Local, fresh food club on campus thrives during test run

October 28, 2011 | News, UToday
By Nicolette Jett

The University of Toledo’s Urban Affairs Center plans to continue a fresh, local food agriculture program on campus through a partnership with a Tiffin family farm.

Dave Goodman of Riehm Farms helped Kristy Woodman and her daughter, Karsyn, during a stop on Main Campus last month.

The center conducted a survey last fall to gauge interest in such a program, and more than half surveyed expressed interest. This year, UT students and faculty and staff members received a chance to participate in the pilot run of the club.

“The Community Supported Agriculture Program is one part of the Urban Affairs Center’s ongoing work with local food systems,” said Jeanette Eckert, interim research assistant and survey research services manager in the center. “We are pleased to continue to work with Riehm Farms to provide local food to our campus community.”

Riehm Farms, located in Tiffin, has partnered with the center to offer fresh vegetables and fruits to the campus community.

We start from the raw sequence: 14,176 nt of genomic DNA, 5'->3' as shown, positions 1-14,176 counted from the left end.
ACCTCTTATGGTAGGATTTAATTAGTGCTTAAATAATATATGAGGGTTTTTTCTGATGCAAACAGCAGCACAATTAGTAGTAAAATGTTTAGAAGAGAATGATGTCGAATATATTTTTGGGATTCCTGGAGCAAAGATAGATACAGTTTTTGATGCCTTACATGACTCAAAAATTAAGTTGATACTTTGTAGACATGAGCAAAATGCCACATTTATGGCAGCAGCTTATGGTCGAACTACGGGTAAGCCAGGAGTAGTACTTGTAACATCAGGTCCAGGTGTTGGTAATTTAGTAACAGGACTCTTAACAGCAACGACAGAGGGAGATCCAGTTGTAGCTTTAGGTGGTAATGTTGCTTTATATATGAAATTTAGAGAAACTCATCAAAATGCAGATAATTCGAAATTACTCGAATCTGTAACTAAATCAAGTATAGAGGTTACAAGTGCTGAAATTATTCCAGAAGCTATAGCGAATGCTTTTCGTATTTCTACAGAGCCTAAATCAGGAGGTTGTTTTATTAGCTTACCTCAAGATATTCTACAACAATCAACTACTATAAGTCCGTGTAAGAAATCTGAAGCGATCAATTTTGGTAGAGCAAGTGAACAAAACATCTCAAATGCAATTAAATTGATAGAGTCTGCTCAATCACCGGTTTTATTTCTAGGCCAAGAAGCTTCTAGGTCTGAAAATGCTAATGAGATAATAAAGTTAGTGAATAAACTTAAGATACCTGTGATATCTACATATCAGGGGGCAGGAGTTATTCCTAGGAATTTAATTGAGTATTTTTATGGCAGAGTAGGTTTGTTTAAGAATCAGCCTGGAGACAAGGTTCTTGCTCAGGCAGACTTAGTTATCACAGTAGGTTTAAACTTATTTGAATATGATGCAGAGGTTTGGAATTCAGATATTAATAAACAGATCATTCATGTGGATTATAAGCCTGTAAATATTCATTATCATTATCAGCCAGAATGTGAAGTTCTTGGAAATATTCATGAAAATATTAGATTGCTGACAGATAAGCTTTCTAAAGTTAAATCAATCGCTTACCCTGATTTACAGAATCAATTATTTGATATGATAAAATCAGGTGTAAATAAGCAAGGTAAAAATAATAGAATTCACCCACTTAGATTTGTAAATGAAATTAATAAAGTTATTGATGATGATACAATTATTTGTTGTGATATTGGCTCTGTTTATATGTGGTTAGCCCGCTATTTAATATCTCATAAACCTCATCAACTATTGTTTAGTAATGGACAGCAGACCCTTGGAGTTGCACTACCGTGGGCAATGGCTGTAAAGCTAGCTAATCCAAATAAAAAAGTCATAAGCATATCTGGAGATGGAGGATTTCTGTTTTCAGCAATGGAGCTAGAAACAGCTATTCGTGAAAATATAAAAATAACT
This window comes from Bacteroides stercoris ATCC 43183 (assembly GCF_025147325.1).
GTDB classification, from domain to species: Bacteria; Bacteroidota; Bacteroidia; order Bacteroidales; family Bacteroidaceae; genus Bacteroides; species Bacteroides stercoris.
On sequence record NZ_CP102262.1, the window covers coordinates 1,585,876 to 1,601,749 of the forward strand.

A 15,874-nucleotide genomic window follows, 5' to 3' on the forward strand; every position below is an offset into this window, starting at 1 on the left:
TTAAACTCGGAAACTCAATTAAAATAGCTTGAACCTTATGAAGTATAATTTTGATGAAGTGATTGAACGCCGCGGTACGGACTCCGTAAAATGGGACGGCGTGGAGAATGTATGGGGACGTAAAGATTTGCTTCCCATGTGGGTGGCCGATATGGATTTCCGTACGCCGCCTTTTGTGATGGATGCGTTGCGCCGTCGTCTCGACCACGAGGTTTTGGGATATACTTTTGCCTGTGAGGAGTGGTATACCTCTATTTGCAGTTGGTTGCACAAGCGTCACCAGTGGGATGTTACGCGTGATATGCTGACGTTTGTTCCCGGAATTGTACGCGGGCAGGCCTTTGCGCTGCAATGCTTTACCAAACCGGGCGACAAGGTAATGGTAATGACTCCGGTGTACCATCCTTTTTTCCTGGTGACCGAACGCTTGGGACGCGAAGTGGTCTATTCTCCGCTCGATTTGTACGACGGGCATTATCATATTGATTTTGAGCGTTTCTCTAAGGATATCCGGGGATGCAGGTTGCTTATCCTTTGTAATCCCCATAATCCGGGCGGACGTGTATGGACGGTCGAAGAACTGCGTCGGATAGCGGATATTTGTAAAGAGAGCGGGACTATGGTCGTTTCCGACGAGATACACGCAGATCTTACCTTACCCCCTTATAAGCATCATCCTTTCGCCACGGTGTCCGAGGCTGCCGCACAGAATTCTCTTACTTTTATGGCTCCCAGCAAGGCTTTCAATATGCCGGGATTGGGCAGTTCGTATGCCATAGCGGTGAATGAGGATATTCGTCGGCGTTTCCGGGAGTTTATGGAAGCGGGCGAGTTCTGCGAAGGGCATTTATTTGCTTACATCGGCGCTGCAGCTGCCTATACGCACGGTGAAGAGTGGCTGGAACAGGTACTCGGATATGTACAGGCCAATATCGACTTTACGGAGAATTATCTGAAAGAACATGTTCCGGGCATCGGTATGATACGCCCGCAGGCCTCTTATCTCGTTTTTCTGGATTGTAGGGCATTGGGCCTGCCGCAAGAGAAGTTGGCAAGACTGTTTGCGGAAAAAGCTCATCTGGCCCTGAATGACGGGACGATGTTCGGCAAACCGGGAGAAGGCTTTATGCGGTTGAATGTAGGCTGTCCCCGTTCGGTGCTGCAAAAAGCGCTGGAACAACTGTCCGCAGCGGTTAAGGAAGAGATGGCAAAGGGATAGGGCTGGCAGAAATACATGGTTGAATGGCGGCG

“We decided to participate with The University of Toledo in an effort to introduce faculty and students to local food systems,” said Diane Riehm, who owns Riehm Farms along with her husband, John. “Most produce these days comes from outside of Ohio and even out of the country. Our goal is to support other local farmers and keep the revenue earned in state.”

Every week during the growing season, participants can bring their empty canvas bag and exchange with the farmers for a new bag of fresh produce. As part of the weekly program, participants also receive a weekly newsletter filled with recipes and tips on the preservation of produce.

Open registration for the next season is expected to begin in November, with produce delivery tentatively scheduled for early June. Payment is due at registration, which is first-come, first-served. The program options include two bags or one bag of produce each week for $32 or $16 a week, respectively. Payments of $640 and $320 for the 20-week season are due at registration.

There are nearly 50 people in the Community Supported Agriculture Program. Eckert said UT and Riehm Farms hope the number of campus participants will double in the coming year and reach a goal of 250 overall in the northwest Ohio region.

Click here for more information on Riehm Farms.

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